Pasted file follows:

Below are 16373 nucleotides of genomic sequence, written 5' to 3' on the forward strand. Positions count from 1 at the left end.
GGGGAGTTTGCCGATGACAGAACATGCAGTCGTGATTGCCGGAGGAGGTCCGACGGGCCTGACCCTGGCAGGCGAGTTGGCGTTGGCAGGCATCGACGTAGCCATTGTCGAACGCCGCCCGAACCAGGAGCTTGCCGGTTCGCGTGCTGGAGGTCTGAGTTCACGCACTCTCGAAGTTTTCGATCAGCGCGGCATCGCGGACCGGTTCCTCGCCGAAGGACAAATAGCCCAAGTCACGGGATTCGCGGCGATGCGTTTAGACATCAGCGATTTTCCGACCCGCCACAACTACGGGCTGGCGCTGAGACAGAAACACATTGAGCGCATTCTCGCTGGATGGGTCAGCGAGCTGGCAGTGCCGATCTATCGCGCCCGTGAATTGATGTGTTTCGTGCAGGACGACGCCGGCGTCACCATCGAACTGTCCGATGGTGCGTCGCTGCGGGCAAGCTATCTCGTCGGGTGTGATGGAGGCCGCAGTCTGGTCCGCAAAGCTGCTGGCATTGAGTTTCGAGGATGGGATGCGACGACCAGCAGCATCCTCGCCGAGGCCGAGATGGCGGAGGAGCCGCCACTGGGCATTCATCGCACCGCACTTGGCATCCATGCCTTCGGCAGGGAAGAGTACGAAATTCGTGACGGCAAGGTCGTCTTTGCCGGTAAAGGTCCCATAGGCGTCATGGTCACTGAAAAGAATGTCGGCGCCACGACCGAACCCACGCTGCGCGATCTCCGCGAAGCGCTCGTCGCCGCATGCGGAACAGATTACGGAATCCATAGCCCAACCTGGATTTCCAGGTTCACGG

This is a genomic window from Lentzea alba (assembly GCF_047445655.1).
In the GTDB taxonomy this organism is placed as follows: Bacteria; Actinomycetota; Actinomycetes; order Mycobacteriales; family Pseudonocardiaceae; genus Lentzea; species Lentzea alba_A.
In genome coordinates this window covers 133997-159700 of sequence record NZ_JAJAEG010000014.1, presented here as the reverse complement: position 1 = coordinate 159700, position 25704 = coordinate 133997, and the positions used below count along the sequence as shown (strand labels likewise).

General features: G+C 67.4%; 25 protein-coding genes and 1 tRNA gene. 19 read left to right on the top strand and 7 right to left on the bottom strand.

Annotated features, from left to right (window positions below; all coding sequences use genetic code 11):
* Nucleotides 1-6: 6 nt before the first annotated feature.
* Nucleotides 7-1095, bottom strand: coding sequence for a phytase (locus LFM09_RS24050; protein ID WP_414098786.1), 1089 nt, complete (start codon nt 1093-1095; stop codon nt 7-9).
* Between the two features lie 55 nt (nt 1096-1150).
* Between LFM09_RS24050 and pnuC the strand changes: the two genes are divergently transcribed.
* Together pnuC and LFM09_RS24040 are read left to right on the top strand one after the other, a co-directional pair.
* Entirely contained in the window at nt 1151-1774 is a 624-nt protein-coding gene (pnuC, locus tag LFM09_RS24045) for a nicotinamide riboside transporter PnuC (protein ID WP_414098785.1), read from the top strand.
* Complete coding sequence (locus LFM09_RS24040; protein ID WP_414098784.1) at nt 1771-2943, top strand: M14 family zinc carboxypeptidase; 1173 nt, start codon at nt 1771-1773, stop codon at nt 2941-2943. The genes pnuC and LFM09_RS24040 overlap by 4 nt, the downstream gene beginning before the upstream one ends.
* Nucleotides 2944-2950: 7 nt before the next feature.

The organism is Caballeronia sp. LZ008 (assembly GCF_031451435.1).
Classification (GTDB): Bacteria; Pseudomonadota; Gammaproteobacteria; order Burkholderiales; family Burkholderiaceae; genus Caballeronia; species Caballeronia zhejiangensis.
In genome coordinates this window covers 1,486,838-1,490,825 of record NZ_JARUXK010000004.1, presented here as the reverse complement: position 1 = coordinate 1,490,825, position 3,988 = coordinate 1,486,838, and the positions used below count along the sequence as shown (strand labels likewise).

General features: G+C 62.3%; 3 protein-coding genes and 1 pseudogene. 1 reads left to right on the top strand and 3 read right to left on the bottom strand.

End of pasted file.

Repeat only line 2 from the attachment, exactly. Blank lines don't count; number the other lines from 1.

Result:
GGGGAGTTTGCCGATGACAGAACATGCAGTCGTGATTGCCGGAGGAGGTCCGACGGGCCTGACCCTGGCAGGCGAGTTGGCGTTGGCAGGCATCGACGTAGCCATTGTCGAACGCCGCCCGAACCAGGAGCTTGCCGGTTCGCGTGCTGGAGGTCTGAGTTCACGCACTCTCGAAGTTTTCGATCAGCGCGGCATCGCGGACCGGTTCCTCGCCGAAGGACAAATAGCCCAAGTCACGGGATTCGCGGCGATGCGTTTAGACATCAGCGATTTTCCGACCCGCCACAACTACGGGCTGGCGCTGAGACAGAAACACATTGAGCGCATTCTCGCTGGATGGGTCAGCGAGCTGGCAGTGCCGATCTATCGCGCCCGTGAATTGATGTGTTTCGTGCAGGACGACGCCGGCGTCACCATCGAACTGTCCGATGGTGCGTCGCTGCGGGCAAGCTATCTCGTCGGGTGTGATGGAGGCCGCAGTCTGGTCCGCAAAGCTGCTGGCATTGAGTTTCGAGGATGGGATGCGACGACCAGCAGCATCCTCGCCGAGGCCGAGATGGCGGAGGAGCCGCCACTGGGCATTCATCGCACCGCACTTGGCATCCATGCCTTCGGCAGGGAAGAGTACGAAATTCGTGACGGCAAGGTCGTCTTTGCCGGTAAAGGTCCCATAGGCGTCATGGTCACTGAAAAGAATGTCGGCGCCACGACCGAACCCACGCTGCGCGATCTCCGCGAAGCGCTCGTCGCCGCATGCGGAACAGATTACGGAATCCATAGCCCAACCTGGATTTCCAGGTTCACGG